Vertical and Horizontal Programmers

I've noticed there are two camps of developers.

I got off the phone yesterday with one of the fine folks at Udacity, easily one of my favorite online education platforms, and I got the opportunity to speak with their director of content development about different approaches to teaching software and web development. What I ended up spending most of my time explaining was a pattern that I noticed among my colleagues and my friends in technology: there seem to be two "ranges" of behavior that developers seem to fall nicely along. I've noticed that a lot of people who have had formal education in computer science (through a higher-education program usually) and those who were self-taught (like myself) tend to exhibit different sets of behaviors. For the sake of clarity, I'll refer to these behaviors as vertical and horizontal behaviors respectively.

Vertical Behaviors: focused on depth and by the book

I should first describe the kind of programmer I notice who usually comes straight out of college. Typically, they have a strong understanding of one or two languages, typically Java or C++ (occasionally Python), and a solid grasp of Big-O analysis, basic data structures, and algorithms. Some of them concentrate in a particular area later on, such as robotics or machine learning, but for the most part, most of these people have similar skill sets and knowledge. Of course, there is a vast degree of proficiency in these areas, but otherwise, their general nature seems to be very similar: focus on performance, efficiency, and the theoretical underpinnings of the code you're writing. There's also a sense of being "by the book" - they tend to look at documentation or formal writings first, they try to fit problems into structures that they are familiar with, and they gravitate towards mastery of a few languages and tools they are used to. They're comfortable with structure, and tend to do very well in larger development shops. Much of this may simply be due to the institutionalization of this kind of programming, but there are always examples of this outside of traditional higher education.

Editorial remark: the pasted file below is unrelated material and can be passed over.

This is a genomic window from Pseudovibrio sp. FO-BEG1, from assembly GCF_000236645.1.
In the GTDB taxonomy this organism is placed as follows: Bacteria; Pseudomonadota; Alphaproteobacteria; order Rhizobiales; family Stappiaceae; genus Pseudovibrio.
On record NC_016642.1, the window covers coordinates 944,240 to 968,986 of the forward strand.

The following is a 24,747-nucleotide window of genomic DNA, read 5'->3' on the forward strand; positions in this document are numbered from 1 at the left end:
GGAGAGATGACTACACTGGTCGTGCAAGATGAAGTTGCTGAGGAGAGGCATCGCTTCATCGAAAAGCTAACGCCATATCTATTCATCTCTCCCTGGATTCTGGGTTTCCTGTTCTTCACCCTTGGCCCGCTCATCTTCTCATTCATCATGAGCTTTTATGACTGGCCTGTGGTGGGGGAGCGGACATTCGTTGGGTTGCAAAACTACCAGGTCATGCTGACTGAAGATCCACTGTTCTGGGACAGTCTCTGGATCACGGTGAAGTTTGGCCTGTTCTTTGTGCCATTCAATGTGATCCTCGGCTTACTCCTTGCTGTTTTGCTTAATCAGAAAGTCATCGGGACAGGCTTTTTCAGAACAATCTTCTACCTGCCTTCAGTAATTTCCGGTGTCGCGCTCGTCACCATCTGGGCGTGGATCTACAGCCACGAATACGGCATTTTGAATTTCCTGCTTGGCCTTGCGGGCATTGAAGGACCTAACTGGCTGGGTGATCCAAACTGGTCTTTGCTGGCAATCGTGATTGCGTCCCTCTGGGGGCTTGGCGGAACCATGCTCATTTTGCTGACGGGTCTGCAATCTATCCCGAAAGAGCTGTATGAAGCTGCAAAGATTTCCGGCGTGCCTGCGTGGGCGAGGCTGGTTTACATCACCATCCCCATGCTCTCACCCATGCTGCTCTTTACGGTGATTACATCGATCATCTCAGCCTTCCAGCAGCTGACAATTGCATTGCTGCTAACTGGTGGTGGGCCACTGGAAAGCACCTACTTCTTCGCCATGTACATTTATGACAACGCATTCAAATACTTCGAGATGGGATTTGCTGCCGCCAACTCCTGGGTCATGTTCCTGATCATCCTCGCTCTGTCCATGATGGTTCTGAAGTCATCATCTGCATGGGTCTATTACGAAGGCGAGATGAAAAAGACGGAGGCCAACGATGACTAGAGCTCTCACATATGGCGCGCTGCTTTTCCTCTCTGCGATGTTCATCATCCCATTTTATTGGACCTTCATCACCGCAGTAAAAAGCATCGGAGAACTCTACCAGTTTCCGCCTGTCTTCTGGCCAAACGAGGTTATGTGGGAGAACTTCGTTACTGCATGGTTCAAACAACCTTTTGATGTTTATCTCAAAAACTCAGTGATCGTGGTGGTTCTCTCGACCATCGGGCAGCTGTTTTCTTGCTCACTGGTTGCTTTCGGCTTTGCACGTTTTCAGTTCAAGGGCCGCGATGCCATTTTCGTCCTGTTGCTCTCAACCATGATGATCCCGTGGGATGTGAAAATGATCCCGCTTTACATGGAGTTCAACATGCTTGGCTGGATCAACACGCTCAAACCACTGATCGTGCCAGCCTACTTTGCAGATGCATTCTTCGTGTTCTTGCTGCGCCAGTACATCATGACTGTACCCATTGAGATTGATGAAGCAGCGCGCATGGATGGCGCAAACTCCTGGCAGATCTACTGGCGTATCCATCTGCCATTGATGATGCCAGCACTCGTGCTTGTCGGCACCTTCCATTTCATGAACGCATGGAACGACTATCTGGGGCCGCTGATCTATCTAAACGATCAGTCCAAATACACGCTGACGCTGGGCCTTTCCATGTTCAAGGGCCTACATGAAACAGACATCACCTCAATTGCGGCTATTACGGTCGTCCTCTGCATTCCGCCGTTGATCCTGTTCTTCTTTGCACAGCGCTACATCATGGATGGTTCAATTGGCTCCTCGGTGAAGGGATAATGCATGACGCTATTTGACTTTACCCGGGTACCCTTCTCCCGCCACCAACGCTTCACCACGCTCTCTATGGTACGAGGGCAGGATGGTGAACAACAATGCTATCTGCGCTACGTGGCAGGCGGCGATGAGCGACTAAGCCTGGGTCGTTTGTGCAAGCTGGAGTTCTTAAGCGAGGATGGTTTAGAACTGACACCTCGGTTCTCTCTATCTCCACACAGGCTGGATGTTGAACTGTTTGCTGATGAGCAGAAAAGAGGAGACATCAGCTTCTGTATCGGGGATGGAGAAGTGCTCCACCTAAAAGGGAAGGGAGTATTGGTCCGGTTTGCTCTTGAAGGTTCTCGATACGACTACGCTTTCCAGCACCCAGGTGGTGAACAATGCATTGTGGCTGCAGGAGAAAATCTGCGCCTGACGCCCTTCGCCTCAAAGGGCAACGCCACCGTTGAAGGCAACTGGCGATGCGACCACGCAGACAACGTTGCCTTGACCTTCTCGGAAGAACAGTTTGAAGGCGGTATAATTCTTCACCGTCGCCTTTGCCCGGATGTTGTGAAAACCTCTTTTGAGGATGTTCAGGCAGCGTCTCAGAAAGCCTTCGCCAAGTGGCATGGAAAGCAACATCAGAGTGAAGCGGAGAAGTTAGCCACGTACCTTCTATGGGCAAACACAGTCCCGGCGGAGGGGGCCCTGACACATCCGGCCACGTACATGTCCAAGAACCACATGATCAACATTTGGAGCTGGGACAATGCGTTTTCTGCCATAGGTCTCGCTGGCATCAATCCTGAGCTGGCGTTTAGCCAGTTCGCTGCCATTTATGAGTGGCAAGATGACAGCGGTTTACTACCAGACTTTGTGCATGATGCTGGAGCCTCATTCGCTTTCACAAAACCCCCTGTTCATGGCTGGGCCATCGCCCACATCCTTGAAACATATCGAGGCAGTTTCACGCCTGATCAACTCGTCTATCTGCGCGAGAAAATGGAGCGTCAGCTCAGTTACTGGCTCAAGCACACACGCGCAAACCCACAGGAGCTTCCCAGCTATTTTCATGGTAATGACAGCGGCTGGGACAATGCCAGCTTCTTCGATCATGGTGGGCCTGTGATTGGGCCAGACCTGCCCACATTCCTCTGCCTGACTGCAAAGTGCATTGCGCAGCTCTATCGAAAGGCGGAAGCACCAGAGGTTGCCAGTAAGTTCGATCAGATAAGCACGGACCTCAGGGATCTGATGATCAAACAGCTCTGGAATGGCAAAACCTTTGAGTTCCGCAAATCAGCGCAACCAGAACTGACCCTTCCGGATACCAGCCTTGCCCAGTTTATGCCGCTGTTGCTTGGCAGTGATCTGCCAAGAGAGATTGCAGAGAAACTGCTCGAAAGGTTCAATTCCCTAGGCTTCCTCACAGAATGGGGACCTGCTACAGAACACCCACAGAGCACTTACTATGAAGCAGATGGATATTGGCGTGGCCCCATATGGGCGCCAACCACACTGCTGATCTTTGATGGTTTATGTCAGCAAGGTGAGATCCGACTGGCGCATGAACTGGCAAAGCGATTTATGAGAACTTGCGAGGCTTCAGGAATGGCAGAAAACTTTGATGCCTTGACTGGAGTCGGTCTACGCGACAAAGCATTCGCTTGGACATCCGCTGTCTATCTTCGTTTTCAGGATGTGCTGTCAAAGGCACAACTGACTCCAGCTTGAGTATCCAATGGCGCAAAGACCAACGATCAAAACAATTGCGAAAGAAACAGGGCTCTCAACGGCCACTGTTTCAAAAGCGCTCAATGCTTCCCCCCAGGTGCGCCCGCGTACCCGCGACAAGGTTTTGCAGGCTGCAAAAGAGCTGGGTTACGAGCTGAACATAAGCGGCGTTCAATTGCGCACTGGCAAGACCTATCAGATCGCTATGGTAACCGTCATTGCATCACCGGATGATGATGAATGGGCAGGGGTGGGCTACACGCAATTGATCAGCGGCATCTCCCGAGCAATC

Horizontal Behaviors: a breadth of skill and experimental

The other kind of programmer I've encountered a lot is the self-taught kind. A lot of them entered technology through the web, and picked up a lot of what they know through online tutorials, copying snippets of code, and just mimicking what they've seen others do. They tend to have a relatively shallow understanding of many different technologies - usually front-end web development technologies like HTML, CSS, and JavaScript - and rather than seek mastery of any one of these tools, they depend on offshoots or new tools to improve upon or replace their predecessors. Beyond the basics, this group as a whole has extremely diverse skill sets. Some move on to mobile optimized content, some go into technical library construction, others into completely new territories that haven't been explored. This also has a tendency to leave "gaps:" beyond the rudimentary basics, there is little overlap among them. Partly to do with this diversity is the tendency to want to experiment: they learn by trial and error, they are focused on something that works and overlook understanding about why it will work, and more concerned about shipping code than whether it's "right" or not. Vertical programmers seem to also gravitate towards flatter, smaller shops of development. Again, this may have something to do with how decentralized web development is, but some of the best people I know exhibit these kinds of behaviors have gone through traditional college programs as well.

These have nothing to do with performance or background

Regardless of whether one is more aligned with one type or the other, I have very little to say about which is better. In fact, I'd go so far as to say it has nothing to do with how good of a programmer you are. I've presented two extremes here. I certainly classify myself as a more horizontal programmer than a vertical one, but it seems to me that people are always some mixture of both. It makes less sense to say whether you are vertically or horizontally inclined than to say to what degree you are of both. In many ways, this is similar to whether it's better to be a specialist (similar to what I'm calling vertical) or a generalist (similar to what I'm calling horizontal). The question seems moot. Being a specialist may entail mastery or myopia, just as being a generalist may entail polymathy or lack of focus. They seem to be different styles, but they hardly indicate performance. Take a look at this previous post to read more.

I'd love to hear your thoughts on this.